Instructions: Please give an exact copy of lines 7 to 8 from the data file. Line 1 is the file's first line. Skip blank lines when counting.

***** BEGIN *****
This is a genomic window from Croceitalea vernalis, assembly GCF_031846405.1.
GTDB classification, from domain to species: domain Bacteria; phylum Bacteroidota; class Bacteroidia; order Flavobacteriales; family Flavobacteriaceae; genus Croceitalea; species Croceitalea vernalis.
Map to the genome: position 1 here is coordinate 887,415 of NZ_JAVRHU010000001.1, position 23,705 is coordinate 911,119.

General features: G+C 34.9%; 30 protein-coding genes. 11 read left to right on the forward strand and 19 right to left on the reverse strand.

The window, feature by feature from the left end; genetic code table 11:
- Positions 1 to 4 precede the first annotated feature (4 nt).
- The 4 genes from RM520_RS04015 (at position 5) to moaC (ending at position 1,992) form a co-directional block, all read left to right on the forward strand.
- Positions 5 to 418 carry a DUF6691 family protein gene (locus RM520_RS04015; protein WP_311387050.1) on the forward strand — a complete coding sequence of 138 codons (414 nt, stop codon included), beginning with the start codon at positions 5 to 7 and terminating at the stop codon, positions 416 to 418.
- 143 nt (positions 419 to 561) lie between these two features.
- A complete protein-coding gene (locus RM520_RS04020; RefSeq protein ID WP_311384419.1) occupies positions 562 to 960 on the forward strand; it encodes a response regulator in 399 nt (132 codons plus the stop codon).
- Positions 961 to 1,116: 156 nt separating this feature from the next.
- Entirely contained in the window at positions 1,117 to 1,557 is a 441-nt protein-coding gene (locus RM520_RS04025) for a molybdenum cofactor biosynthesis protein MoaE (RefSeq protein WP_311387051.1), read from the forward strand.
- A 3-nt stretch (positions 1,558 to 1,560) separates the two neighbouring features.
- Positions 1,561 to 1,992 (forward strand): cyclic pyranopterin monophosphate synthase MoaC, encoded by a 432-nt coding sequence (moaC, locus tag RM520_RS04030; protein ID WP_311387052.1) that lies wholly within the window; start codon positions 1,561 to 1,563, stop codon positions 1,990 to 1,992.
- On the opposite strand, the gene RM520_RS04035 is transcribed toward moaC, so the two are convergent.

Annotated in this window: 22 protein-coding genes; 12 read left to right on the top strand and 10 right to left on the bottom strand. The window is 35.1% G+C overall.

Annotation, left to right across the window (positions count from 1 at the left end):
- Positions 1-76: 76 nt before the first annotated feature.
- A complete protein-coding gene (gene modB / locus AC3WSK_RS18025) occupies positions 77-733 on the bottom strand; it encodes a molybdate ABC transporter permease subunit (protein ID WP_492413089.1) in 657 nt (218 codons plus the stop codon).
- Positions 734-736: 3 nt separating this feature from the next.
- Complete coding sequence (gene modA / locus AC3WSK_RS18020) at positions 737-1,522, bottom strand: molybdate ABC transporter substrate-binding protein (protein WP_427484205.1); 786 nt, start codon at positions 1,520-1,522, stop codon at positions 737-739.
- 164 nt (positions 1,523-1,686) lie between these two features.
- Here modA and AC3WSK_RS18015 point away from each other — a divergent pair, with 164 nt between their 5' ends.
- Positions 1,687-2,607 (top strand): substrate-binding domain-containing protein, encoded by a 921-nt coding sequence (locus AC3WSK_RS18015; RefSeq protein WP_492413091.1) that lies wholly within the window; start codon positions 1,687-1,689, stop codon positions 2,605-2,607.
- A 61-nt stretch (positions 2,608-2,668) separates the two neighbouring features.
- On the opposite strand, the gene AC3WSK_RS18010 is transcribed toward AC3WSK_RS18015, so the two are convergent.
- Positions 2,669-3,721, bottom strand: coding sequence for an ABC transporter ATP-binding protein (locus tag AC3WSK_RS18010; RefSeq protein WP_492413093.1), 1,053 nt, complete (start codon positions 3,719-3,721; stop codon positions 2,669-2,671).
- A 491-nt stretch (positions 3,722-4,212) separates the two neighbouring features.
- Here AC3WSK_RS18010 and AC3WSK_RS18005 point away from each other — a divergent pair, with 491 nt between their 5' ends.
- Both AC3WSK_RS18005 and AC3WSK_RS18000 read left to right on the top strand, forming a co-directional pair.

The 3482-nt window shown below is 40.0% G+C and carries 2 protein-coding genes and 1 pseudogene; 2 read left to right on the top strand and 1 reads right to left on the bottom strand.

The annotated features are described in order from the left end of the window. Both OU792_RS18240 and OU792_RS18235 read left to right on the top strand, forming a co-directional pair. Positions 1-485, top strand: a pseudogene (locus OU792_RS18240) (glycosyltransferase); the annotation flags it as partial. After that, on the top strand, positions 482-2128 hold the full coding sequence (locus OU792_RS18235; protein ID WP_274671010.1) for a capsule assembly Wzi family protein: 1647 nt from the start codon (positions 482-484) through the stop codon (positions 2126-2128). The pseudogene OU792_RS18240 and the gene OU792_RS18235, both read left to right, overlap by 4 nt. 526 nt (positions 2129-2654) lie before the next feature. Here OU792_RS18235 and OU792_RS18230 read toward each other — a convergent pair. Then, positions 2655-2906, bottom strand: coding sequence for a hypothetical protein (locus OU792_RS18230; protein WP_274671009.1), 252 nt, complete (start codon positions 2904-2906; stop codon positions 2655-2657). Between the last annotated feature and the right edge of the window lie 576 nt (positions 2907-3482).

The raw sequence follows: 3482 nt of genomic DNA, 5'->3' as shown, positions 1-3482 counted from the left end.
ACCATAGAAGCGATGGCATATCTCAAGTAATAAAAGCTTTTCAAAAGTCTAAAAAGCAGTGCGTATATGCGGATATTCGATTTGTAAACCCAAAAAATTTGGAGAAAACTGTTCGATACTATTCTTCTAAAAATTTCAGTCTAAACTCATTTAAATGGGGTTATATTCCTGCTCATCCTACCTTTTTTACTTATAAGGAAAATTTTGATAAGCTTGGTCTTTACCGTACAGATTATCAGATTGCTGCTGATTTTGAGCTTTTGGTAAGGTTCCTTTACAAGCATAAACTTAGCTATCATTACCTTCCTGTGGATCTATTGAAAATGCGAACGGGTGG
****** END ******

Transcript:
- The 4 genes from RM520_RS04015 (at position 5) to moaC (ending at position 1,992) form a co-directional block, all read left to right on the forward strand.
- Positions 5 to 418 carry a DUF6691 family protein gene (locus RM520_RS04015; protein WP_311387050.1) on the forward strand — a complete coding sequence of 138 codons (414 nt, stop codon included), beginning with the start codon at positions 5 to 7 and terminating at the stop codon, positions 416 to 418.